Thai Political Crisis Redux
A full blown crisis rang in the New Year in Thailand, where mass mobilizations and protests have dominated recent news headlines. Led by Suthep Thaugsuban of the opposition Democratic Party, the middle and urban working classes have risen up against the government of Yingluck Shinawatra, whom they regard as corrupt. The protestors are demanding that Yingluck, sister of exiled former prime minister Thaksin Shinawatra, remove herself from power and allow a process of governmental and electoral reform to take place before any new elections are held. Meanwhile, the mostly rural “red shirt” supporters of Yingluck oppose the protestors, insisting that the democratic status quo be maintained and grievances against the government be expressed in voting booths this February.
Though the protestors insist that their intentions are peaceful, the conflict is steadily escalating, with the government recently warning of large increases in the sale and theft of weapons and ammunition. This yet unsubstantiated allegation might eventually serve as a pretense to declare a state of emergency, which would allow the government to impose stricter countermeasures against the protestors.
Such a move would have far-reaching consequences, as the state of Thai democracy is far from secure. A long history of military intervention in Thai politics suggests that if tensions continue to intensify at the present rate, the army may take matters into its own hands and stage a coup in the name of maintaining order.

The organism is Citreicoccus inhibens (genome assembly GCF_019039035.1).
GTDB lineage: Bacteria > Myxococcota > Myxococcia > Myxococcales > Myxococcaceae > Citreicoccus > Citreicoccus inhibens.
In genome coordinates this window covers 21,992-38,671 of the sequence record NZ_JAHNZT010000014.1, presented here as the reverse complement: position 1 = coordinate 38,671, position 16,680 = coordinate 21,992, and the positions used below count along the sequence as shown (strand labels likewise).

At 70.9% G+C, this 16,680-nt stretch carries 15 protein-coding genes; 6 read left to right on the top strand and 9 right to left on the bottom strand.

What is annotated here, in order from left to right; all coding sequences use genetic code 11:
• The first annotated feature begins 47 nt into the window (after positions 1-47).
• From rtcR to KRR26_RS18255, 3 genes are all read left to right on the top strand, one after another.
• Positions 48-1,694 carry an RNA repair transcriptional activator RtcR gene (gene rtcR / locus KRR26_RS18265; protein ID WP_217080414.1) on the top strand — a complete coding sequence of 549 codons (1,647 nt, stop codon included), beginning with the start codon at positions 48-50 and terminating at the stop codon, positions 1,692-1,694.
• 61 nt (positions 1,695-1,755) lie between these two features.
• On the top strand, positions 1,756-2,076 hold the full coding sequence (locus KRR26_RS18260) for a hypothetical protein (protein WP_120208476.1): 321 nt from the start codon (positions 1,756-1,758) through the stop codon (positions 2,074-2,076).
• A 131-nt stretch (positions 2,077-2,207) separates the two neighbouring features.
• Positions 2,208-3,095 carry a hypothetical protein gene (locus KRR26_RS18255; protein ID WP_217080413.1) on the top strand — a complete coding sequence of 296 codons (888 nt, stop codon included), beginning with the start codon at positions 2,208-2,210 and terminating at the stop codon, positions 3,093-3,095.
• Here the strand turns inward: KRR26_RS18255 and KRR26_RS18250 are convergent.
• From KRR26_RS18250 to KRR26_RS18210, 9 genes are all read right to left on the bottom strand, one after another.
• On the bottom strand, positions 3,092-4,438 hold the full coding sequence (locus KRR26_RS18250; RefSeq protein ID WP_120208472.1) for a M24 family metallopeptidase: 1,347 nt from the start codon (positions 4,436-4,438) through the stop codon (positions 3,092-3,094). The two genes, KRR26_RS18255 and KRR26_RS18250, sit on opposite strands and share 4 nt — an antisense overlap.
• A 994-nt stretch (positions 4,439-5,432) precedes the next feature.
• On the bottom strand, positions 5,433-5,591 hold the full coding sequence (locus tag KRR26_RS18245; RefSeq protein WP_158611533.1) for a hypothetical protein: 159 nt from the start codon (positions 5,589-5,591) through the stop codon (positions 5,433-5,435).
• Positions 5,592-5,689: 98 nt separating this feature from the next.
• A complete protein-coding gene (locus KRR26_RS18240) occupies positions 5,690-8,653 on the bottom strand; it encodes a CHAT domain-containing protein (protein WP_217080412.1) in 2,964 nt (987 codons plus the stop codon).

Elections in Southeast Asia
2014 will be an eventful year for democracy in Southeast Asia. Elections are scheduled for Thailand and Indonesia, and we can also expect preparations and posturing in the lead up to Myanmar’s general elections in 2015.
The Indonesian election is expected to produce a blowout, with charismatic and populist politician Joko “Jokowi” Widodo being elected president by a wide margin. Jokowi is a young and non-traditional figure, whose authentic and laid-back public image – as well as his competent tenure as governor of Jakarta – resonates with many voters, particularly the youth. 2014 will almost certainly see Jokowi replace political fixture Megawati Sukarnoputri as head of the PDI-P party. Megawati, the far more experienced politician and current leader of the official opposition, has yet to carve out a meaningful support base in the wider electorate. In the upcoming year, there is a strong chance that she will reluctantly step aside for Jokowi, whose popularity could easily propel the PDI-P back into power for the first time in many years.
Elections in Thailand are far less assured, as they are currently being boycotted by the main political opposition in the country. Mass demonstrations calling for the government to step down before February elections have all but shut down the country’s political apparatus, and whatever the process is that eventually takes place – it’s unlikely to go smoothly.